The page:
When I got up at 7:30 AM, we already had 7-8 inches, and the snow was still falling. I had my devotions, then went downstairs to lok at stocks on an unusual day at home. By the time the snow ended, around noon, we had 12 inches, maybe a little more than that.
On such a day as this I should write. And I did. I finished edits to my article for Safe Highway Matters, after calling the Michigan Department of Transportation to get additional info and quotes. I then wrapped up a Suite101 genealogy article. However, when I tried to upload it I was foiled by my old, old computer. The hard drive had been crunching forever, and it kept doing it and didn't load the article publishing page at Suite. I gave up, went upstairs, then out to shovel the driveway. That took an hour, then back in for some soup and back downstairs. I decided to do a files cleaning of the computer. I figured at the same time I'd install updates and re-boot. This took forever.
So I came over to Lynda's computer (which she almost never uses), much newer than mine and more powerful, and I began this post. Meanwhile the old computer finished all its crunching and deleting and uploading and restarting. I've been going back and forth between the two, typing on this post and starting Suite101 again and getting the article uploaded. That finally worked.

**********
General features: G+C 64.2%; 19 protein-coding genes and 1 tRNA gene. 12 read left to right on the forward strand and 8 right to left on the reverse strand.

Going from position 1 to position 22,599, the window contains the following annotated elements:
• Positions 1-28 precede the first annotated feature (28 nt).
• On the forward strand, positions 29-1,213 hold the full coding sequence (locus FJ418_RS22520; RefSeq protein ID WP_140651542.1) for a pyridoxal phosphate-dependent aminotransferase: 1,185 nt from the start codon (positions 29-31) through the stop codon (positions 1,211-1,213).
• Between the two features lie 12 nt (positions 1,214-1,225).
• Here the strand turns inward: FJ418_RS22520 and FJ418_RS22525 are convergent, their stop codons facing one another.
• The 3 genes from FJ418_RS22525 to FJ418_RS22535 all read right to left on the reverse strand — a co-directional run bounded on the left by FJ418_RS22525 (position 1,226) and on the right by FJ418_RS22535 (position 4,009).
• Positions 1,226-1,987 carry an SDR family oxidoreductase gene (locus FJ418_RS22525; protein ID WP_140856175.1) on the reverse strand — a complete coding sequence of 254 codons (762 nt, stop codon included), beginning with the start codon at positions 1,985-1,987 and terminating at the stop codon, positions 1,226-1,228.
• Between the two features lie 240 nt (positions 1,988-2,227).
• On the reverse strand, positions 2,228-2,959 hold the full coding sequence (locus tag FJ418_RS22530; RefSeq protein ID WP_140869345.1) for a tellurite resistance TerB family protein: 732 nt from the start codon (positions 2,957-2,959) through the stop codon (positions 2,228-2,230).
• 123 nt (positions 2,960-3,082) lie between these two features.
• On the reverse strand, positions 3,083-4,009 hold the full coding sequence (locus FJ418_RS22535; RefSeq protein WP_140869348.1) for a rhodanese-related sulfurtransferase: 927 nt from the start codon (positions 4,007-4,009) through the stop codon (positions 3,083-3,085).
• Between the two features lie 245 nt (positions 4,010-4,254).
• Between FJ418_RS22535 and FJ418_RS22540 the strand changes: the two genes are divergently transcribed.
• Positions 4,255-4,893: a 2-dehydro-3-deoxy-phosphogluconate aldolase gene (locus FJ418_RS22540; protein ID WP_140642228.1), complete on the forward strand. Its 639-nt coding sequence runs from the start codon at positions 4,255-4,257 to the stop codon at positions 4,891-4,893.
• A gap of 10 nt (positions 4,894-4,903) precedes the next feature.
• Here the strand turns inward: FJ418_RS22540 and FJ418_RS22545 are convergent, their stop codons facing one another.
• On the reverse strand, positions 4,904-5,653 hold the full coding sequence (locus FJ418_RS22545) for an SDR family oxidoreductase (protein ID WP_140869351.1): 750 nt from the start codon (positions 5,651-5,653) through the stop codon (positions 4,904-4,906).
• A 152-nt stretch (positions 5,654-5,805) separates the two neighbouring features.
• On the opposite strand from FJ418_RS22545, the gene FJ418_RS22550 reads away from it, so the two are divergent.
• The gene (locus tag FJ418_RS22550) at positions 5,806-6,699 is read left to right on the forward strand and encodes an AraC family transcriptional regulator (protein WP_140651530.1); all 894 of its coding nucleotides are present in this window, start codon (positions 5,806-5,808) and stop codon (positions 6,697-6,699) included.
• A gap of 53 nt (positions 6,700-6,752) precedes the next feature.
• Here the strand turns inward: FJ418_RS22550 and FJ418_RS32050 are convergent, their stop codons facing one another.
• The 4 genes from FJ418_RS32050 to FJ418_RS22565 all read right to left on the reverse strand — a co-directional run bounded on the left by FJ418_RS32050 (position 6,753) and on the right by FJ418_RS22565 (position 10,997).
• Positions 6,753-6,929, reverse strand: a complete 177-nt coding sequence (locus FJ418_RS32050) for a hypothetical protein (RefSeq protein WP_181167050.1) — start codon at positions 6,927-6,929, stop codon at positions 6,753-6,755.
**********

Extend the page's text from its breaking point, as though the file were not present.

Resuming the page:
Meanwhile, as I've had to wait on web page loading, I've been able to do some research for Documenting America. I also began putting together my next brown bag presentation at work, this concerning floodplains.
It's now 4:16 PM as I write this. Hours and hours remain in the day. I'll spend a little more time on the floodplain presentation prep, then finish reading the document for my next DA chapter, then maybe go upstairs and read some in the John Wesley biography I'm most of the way through and enjoying immensely.
Another snow day is a productive day, perhaps helping me to see a little more what a writing life would be like. Now if I could just get these fool pictures to place correctly in my blog, I'll be happy.

Monday, February 7, 2011

A Short Story is Only as Good as its Cover

Okay, readers, I need some opinions. My good friend Gary Boden has prepared two trial covers for my short story, "Mom's Letter". I know, some will think "A short story needs a cover?" When you list it on, it does. The cover conveys an impression to a buyer, and either draws them in or turns them away. It could be a neutral thing, but you want it to be a positive.

Gary took a photo, I took a photo, and he composed them into covers. The first one was before he knew the words "short story" needed to be on it. We'll get that fixed; easy enough.

I know nothing about art and what's attractive or what isn't. I'd like to know what other people think. Which looks better? Which one would make you more likely to spend 99 cents to buy the short story? And, if you want to take the time, why?

Sunday, February 6, 2011

A Chapter Here, An Article There